In lesson and unit planning, beginning with the end in mind helps to bring about the results we seek. The same is true for a school’s mission. Why does your school exist? What is its purpose? Leadership guru Simon Sinek says, “People don’t buy what you do; they buy why you do it.”
So let’s begin with the end in mind. Why does your school exist? Do you have a mission statement? Is your mission statement alive, affecting the heart and life of your school?
Here are the actual mission statements of three schools with which I have been involved. Which of these three most proactively promotes the integration of a reformed worldview into its teaching?
Equipping Minds…. Nurturing Hearts…. To Transform the World for Jesus Christ.
An Excellent Education in a Christian Environment.
To advance the kingdom of God by providing exceptional teaching and curriculum fully integrated with biblical perspective. Within our committed Christian community, we live to transform culture for Jesus Christ.
If your mission statement does not promote worldview integration, you are likely not beginning with the end in mind.
In my opinion, the following elements are necessary for effective biblical integration resulting from a proactive, biblical-integration mission statement.
Integration, Yes, but Transformation Too
We need to be Christian in all subject areas. Yes, we teach Bible. Yes, we may worship in chapel. But we need to infuse biblical perspectives throughout the entire curriculum. Because God is God over every aspect of life and culture, learning through the lens of his Word gives spiritual meaning and power to all of our studies.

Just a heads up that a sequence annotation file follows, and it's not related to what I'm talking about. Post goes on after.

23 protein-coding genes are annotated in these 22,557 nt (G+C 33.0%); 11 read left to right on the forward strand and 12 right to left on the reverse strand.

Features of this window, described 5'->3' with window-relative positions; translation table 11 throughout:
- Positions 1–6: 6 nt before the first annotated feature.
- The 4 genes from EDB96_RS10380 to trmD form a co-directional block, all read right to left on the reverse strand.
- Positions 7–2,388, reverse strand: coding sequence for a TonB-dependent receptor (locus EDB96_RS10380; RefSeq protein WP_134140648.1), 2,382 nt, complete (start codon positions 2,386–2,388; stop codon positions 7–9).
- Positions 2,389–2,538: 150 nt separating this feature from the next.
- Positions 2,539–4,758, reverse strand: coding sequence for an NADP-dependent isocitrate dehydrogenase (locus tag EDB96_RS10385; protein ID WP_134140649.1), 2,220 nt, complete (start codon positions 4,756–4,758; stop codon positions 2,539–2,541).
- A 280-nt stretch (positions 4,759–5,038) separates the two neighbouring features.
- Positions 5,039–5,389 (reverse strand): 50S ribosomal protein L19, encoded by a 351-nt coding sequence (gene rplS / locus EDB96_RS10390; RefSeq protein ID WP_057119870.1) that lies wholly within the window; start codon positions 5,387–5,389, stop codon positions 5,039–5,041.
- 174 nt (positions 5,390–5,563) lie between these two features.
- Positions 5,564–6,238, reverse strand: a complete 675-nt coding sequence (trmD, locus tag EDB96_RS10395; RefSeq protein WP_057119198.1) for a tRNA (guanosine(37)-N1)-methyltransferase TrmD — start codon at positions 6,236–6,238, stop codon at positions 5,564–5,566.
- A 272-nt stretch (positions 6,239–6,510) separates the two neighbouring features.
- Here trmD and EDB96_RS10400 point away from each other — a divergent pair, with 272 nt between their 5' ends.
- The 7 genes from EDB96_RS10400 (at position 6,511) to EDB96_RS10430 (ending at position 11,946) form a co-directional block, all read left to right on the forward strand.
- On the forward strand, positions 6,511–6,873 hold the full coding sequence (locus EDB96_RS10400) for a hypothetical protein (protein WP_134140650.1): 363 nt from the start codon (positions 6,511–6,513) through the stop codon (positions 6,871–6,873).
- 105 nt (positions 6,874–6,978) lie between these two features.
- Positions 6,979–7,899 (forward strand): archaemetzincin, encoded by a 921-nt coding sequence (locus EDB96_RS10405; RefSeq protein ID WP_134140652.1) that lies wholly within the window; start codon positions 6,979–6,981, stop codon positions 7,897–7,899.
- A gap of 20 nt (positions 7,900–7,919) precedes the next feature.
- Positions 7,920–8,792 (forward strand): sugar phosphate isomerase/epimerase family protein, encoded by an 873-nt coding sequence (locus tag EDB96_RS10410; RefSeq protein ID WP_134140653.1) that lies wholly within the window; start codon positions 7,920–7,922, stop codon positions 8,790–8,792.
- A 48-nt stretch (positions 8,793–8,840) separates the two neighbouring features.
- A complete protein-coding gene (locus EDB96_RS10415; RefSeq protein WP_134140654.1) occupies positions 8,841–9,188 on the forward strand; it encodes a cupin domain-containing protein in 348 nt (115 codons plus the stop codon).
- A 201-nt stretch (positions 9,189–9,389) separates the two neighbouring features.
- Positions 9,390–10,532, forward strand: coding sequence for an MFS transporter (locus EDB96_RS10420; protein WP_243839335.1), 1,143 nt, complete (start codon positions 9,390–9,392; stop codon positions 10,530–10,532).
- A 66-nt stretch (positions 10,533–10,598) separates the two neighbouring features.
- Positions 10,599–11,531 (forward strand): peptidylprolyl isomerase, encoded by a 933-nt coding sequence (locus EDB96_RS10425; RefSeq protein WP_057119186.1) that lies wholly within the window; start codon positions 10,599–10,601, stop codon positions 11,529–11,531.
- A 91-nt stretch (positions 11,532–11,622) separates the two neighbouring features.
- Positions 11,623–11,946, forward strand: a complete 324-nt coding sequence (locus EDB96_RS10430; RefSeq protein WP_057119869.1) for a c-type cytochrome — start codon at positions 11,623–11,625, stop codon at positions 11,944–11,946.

I realize that the world in which our children are living is most often very different from the Christian community in which we nurture them. However, we are called not only to prepare our children for this world but also to teach them to transform their world for Christ. In this way we honor the prayer, “Your kingdom come, on earth as it is in heaven.”
It is exciting to see the consistently high results on most of our school’s yearly standardized testing. While we certainly are pleased with such results, our motivation for providing exceptional instruction should go well beyond academic achievement. It comes right out of scripture itself: “Whatever you do, work at it with all your heart, as working for the Lord” (Colossians 3:23). As Christian schools, we are continually seeking excellence in all aspects of education.
But there is another factor to excellence. We are called to examine all things in light of Colossians 2:3, where we read that in Christ “are hidden all the treasures of wisdom and knowledge.” We must consider carefully the question, How can we be excellent unless we honor Colossians 2:3 in all subject areas? It is a privilege to strive for true excellence by recognizing the kingship of Jesus over all aspects of creation.
Community Support for the Mission
Research consistently shows the most important factor in high-achieving schools is parental support of the educational mission. We need to form communities of believers committed to the wholeness and wellbeing of all our children and adults, whether students or staff. Ideally our children should experience a consistent moral and spiritual message from the home, the church, and the school. The factor that contributes more to the distinctiveness and success of our schools than any other is that we live out our mission together, within a community of parents committed to the mission of the school.
I am most interested in your responses, questions, and concerns. Please send me your comments.
Bart Den Boer, worldview specialist